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Living here

Monday, January 25th, 2010

The Colorado air is dry.

This parched feeling is all-pervasive, making itself known in every part of my body.  My skin is the Sahara, my eyeballs, sandpaper.  I smile, and my bottom lip splits like the back of Chris Farley’s coat.  My hands are cracking, my cuticles flaking.  I cannot drink enough water.

Short from slathering myself with lard, there’s not much I can do about it.  Still, I will take dry over humid any day.

Denver is incredibly sunny – over 300 days a year of sunshine.  Right now, even though it’s 16 degrees outside, the light is intense.  Seattle being my one true love, this brightness is an adjustment for me.   My eyes are wimpy and require sunglasses basically all the time.  I’m wearing sunscreen like it’s my job; being a mile closer to the sun than I was before, I walk down the block and come back pink.  I need to get a hat – I’m sensitive, folks.  Even my lips are freckled.

I am suspicious that every person I see out and about is an Olympic athlete.  Denver is a ridiculously active city – even more than Seattle, it seems.  Everyone looks young and healthy and fit and strong.

And having run 7.6 miles at a Mile High altitude yesterday morning, I dare say that I fit right in.

Speaking of health, on Friday night, I got a bee in my bonnet.  And after a 2-hour wait at the very fabulous Root Down, I GOT MY BEET SALAD THANKYOUVERYMUCH.

beets

It was not nearly as good as Fuel‘s.  But the cheese plate and wine made up for it.

So… scratch that thing I said about “health.”

Themeless thoughts

Wednesday, January 13th, 2010

I love beets.  I really, truly love them.  If I see them on a menu, I will choose beets over almost anything else.

My least favorite color is blue.  I don’t hate it, I would just never pick it for anything.  If I were the captain of a kickball team, I would choose red first, and then green like my new curtains, and then maybe teal.  Yellow would be one of my last choices.  But not as last as blue.  Blue would be the last one standing.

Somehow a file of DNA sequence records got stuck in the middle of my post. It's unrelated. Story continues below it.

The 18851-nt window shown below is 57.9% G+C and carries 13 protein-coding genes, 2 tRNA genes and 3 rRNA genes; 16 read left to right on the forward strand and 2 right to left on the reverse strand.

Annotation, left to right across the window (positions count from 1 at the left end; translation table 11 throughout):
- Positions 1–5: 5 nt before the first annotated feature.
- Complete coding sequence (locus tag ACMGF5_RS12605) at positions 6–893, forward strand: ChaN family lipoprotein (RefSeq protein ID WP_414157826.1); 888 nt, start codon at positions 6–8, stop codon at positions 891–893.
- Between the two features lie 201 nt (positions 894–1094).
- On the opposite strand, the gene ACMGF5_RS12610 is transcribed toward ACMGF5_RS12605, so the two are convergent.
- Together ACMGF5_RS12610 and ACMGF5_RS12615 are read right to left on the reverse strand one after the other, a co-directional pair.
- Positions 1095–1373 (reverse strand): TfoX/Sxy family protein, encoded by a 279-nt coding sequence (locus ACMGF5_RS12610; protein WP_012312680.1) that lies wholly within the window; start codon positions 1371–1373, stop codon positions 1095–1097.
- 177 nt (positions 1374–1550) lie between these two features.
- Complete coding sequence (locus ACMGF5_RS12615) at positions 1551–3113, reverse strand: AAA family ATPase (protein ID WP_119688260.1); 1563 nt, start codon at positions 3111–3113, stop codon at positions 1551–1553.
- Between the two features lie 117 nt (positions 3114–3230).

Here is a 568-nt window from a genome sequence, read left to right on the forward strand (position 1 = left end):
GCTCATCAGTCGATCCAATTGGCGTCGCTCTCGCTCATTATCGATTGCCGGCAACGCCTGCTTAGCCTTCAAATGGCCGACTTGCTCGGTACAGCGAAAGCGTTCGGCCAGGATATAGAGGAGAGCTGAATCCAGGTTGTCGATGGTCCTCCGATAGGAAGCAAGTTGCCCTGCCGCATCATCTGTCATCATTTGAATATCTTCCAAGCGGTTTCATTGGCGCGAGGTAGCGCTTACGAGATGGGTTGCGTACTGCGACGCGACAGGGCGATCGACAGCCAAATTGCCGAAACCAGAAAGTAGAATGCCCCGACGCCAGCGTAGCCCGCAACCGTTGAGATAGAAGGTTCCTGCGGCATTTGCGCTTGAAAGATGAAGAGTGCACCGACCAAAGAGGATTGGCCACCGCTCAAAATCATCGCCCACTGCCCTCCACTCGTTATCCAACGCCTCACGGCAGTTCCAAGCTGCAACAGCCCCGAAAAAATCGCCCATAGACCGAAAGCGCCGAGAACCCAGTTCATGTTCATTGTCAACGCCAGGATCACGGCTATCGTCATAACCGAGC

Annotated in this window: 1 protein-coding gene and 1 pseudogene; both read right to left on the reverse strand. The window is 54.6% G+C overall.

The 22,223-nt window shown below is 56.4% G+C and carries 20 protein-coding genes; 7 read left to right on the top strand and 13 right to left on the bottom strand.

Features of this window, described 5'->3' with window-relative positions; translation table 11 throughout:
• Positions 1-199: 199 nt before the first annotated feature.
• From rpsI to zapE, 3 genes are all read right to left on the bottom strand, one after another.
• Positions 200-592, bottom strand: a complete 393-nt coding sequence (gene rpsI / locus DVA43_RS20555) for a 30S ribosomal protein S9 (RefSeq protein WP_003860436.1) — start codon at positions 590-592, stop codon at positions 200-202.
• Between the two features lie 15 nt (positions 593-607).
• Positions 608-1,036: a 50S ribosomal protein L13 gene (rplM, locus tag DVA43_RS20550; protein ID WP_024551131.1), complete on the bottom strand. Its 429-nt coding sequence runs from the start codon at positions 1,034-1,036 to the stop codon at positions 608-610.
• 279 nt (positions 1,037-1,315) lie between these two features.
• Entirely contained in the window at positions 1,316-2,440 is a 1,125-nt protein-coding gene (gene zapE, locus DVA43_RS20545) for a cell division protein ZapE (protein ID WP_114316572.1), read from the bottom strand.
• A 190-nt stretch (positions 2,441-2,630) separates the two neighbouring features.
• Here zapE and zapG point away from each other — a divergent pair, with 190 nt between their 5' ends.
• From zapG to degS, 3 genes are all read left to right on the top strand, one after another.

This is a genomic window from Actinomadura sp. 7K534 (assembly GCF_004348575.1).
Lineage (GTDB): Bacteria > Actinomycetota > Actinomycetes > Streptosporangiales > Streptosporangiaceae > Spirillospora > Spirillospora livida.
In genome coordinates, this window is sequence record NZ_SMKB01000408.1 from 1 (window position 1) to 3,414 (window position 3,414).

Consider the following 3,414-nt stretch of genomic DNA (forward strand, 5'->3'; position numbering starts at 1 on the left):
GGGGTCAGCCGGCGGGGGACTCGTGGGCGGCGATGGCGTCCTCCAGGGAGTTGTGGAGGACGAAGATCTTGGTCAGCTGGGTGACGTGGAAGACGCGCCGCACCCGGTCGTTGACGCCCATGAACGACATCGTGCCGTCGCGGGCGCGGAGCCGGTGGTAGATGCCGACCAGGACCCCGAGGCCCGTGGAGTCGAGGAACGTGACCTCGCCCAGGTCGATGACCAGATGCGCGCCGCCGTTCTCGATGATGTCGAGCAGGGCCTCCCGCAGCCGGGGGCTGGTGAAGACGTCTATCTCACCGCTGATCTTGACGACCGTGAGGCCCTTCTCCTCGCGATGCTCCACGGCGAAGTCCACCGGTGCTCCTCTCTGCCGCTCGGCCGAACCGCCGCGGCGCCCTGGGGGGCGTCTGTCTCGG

My left ring toe – the one next to the pinky toe – is broken.  Or something.  I have a tendency to overreact to physical ailments, so it’s hard to tell – but something is definitely wrong with it.  All of a sudden, it’s gigantic – Elmer Fudd might as well have dropped an anvil on his foot.  The weird thing is that it doesn’t really hurt – but it’s swollen and purple.  I still ran for 40 minutes last night, though.  That probably didn’t help.

When I run, I listen to what I have been told is the “worst running music ever” – mid-90’s country.  I can’t help it.  The songs are so good.  In the 90’s, Nashville still operated by the principle of “the best song wins” – before it became so politicized and exclusive.  So last night, I was all, “Trisha Yearwood?  Patty Loveless?  Blackhawk?  YES PLEASE.”

These days, at least there’s Lori McKenna.

For as stilted and exhausting as it can be to move to a new city, I am reminded of something that I felt a lot of when I first moved to Nashville: potential.  The first days in a new place have a lonely sweetness to them – quiet possibility.  Each person that I meet might wind up being my friend.  Each road I drive down might lead to a surprise.

So.  Denver, ho.

I just wanted to tell you all of these things today.

Late Wednesday

Wednesday, October 28th, 2009

Well, well.  You people sure love your grilled cheese.

Thanks for all of the suggestions – I can’t wait to try them!

Now… any chance you have ideas for oatmeal?  My requirements: not from a packet, low in sugar, tastes good.  Anyone?

– – – – – – – –

A quick update on the reading front:

I finally, FINALLY finished “Eclipse.”  It was 620 unremarkable pages, with about 9 good ones toward the end.

Then, I read Don Miller’s “A Million Miles in a Thousand Years” in two days.  It was fantastic, and inspiring, and made me want to cry and choose differently and live a good story; incidentally, Abby on “The Biggest Loser” has the same affect on me (who is with me on this??).

Now, I am reading “The Time Traveler’s Wife,” which I received as a gift for my birthday back in August.  This past summer, I saw previews for the movie and my heart stopped in my chest – boom: arrested.  But I did not see the movie because I wanted to read the book first.  I always like to read the book first – it stretches my mind more, and gives me the freedom to create the images of scenes in my own imagination.  So, currently, I am having my heart stopped by sentences instead of visuals – although I fully intend on seeing the movie later.

– – – – – – – –

Southwest is having a mega-sale on fares right now.  Too bad that none of the dates are when I need tickets – because I could stand to get some good deals.  Something is not right when I live in Nashville working all week long just to spend every penny on tickets away.

Steered in a positive direction

Tuesday, October 27th, 2009

For as much as I love cheese – which, trust me, my devotion is infinite and everlasting – I rarely eat grilled cheese.  Chalk it up to just another childhood overdose – I never eat peanut butter & jelly, either.  Grilled cheese lost its appeal before Clinton took office.

Which is why it was shocking that yesterday, I had the chance to eat a grilled cheese for lunch – and I jumped at it.  Like, I literally sprung out of my chair and made a beeline for the kitchen.  See, my co-worker Delaney is a dazzling maker-of-all-foods, and she brought a griddle!  To work!  To make grilled cheeses!  And if this woman makes something, it is a guaran-freaking-tee that I will love it.